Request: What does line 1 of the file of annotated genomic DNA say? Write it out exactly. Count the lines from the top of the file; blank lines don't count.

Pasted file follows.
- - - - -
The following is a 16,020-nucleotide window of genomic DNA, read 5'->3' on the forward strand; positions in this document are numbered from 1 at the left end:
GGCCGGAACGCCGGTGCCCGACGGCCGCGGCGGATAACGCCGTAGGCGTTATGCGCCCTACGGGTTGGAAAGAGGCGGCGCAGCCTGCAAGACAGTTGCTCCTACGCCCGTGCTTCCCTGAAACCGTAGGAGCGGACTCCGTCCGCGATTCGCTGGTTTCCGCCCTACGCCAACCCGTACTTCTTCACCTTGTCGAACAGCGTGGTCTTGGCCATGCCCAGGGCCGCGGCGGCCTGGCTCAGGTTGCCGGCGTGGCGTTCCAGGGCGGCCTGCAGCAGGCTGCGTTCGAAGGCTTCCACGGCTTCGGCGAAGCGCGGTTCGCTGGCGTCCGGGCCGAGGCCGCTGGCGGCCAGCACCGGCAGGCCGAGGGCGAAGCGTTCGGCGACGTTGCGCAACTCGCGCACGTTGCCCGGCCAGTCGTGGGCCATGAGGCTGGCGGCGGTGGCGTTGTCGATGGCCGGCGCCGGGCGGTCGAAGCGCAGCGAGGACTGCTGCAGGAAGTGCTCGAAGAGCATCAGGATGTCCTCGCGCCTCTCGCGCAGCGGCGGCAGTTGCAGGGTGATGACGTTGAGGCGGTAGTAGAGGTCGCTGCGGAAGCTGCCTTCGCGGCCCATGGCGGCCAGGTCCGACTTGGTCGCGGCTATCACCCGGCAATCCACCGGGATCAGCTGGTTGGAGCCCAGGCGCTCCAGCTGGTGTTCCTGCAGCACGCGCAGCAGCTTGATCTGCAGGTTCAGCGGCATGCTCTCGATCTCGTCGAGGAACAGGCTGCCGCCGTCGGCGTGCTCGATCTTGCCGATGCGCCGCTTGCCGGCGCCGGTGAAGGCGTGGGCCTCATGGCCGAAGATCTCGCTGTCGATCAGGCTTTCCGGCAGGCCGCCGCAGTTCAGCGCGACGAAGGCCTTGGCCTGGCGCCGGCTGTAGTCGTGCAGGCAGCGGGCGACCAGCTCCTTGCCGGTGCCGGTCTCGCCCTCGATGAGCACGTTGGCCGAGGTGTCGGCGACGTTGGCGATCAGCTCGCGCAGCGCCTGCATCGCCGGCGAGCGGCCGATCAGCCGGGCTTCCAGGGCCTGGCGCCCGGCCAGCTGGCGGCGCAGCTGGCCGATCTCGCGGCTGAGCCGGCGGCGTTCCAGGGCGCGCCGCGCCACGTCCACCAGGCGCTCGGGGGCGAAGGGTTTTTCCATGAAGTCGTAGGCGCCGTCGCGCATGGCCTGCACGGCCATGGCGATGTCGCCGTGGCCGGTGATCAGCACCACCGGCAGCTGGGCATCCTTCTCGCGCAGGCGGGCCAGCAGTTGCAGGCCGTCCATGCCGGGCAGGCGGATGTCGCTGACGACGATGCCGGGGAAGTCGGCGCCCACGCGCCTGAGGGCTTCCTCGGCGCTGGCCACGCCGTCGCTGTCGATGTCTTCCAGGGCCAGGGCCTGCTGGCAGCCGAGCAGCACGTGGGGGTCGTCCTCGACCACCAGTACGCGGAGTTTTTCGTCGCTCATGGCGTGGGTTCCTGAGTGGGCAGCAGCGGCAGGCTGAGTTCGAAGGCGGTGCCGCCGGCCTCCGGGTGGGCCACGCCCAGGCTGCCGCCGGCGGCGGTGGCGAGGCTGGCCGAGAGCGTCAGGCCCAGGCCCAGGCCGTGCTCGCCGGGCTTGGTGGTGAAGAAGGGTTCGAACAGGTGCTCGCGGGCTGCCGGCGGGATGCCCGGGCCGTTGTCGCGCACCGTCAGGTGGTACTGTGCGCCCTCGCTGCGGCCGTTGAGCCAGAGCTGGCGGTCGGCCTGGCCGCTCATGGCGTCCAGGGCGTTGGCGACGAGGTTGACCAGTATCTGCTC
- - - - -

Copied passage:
The following is a 16,020-nucleotide window of genomic DNA, read 5'->3' on the forward strand; positions in this document are numbered from 1 at the left end: